An international insider dealing ring run by two whizzkids at Goldman Sachs in New York involved a dozen people worldwide and made illegal profits of more than $6.7m (£3.8m), it was alleged yesterday.
Federal investigators have charged three people, including an investment banker atMerrill Lynch, who passed tip-offs about a string of giant takeover deals.
The investigators set out details of an elaborate scheme for buying and using secret information, whose cast of characters stretches from printworks employees in Wisconsin and private investors in Germany to an exotic dancer in New York.
Goldman Sachs suspended Eugene Plotkin, 26, a junior analyst in its fixed-income research business yesterday. He is accused of leading the scheme, along with David Pajcin, 29, who worked at the investment bank in 2001.
The pair are alleged to have made $300,000 from trading shares tipped in Business Week, after bribing an employee at the magazine's printing firm. But the scam went into a different league when they began bribing Stanislav Shpigelman, 23, a mergers and acquisitions analyst at Merrill Lynch.
Mr Shpigelman gave the pair advance warning of six major deals that the bank had been working on, including Procter & Gamble's $57bn acquisition of Gillette in January 2005 and the €3.1bn (£2.15bn) takeover of Reebok by Adidas in August.
The insider-dealing ring is one of the widest ever uncovered. In total, participants invested in 25 stocks ahead of big deals or the publication of magazine tips, locking in profits when the information became public.
It was unusual trading in the Reebok derivatives which first led the authorities to Mr Pajcin, who is co-operating with inquiries and has not yet been charged.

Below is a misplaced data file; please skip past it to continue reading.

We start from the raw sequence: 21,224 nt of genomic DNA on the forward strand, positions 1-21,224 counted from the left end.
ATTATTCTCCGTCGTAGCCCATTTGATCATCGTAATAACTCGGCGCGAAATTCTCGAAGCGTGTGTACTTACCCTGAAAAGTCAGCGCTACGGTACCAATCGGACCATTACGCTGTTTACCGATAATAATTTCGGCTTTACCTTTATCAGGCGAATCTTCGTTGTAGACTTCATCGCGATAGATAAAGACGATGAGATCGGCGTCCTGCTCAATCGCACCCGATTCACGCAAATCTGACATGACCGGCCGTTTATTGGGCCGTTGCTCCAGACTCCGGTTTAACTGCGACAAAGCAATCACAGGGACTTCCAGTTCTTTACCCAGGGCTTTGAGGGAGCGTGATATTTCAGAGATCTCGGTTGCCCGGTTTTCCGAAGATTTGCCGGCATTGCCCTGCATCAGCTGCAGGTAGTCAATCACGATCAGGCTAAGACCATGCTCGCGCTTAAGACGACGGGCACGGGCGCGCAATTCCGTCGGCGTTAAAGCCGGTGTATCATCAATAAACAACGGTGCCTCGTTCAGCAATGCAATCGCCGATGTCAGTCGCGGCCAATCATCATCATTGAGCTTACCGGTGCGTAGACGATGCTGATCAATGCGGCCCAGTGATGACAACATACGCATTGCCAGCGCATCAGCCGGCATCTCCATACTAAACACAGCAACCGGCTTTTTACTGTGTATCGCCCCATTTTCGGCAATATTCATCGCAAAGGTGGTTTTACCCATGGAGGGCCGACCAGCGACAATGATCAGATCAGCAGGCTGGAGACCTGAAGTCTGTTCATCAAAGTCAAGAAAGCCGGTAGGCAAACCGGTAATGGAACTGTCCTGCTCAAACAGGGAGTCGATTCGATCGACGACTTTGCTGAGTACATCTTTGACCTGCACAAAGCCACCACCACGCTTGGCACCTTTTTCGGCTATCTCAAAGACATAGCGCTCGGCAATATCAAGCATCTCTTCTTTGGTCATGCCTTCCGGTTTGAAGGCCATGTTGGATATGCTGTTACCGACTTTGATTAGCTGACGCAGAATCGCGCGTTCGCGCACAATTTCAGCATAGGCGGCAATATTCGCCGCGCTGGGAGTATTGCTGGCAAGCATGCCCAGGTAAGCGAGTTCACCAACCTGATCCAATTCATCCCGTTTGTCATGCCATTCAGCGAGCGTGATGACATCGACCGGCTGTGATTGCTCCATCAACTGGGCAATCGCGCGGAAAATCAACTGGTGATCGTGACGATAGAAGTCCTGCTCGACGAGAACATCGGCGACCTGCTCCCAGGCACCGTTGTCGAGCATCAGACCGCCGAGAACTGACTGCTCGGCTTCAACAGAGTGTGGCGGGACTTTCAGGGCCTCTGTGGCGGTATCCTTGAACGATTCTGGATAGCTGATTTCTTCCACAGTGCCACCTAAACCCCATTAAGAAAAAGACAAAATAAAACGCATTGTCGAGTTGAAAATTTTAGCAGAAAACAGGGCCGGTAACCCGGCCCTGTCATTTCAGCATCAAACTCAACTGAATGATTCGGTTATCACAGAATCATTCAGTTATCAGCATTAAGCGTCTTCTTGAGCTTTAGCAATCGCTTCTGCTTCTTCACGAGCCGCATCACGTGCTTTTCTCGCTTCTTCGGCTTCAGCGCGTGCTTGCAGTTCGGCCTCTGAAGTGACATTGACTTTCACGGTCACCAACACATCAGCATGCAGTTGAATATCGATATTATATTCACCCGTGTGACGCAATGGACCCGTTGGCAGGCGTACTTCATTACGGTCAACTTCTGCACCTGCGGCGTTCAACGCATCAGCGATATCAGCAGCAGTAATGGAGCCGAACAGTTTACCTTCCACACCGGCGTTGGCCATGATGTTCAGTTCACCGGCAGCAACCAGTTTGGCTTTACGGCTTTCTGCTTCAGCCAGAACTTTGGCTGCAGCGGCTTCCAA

Mr Plotkin and Mr Shpigelman appeared in a New York court yesterday. A guilty verdict could land them prison terms of 70 years and 55 years, respectively. Also charged yesterday was Juan Renteria, an employee at Quad printworks in Wisconsin.
According to court papers, Mr Shpigelman holds a degree in business management from Binghamton University while Mr Plotkin has a degree in economics from Harvard University.
Federal prosecutors alleged that Mr Plotkin and Mr Pajcin passed on the tips to family and friends, including Mr Plotkin's father, a German tailor, and an exotic dancer in New York.
Goldman Sachs said it would co-operate with the investigation. Merrill Lynch said: "These allegations, if true, represent a serious breach of trust and violation of ML's fundamental principles. We do not tolerate or condone insider trading. This conduct victimises the company and the clients alike. It is outrageous, if true."
Michael Garcia, the US attorney for the southern district of New York, praised the FBI for unpicking the details of the scams. "What they tried to do was turn inside sources of information into an insider-trading business and a money-making machine," Mr Garcia said. "For a while it worked."Reuse content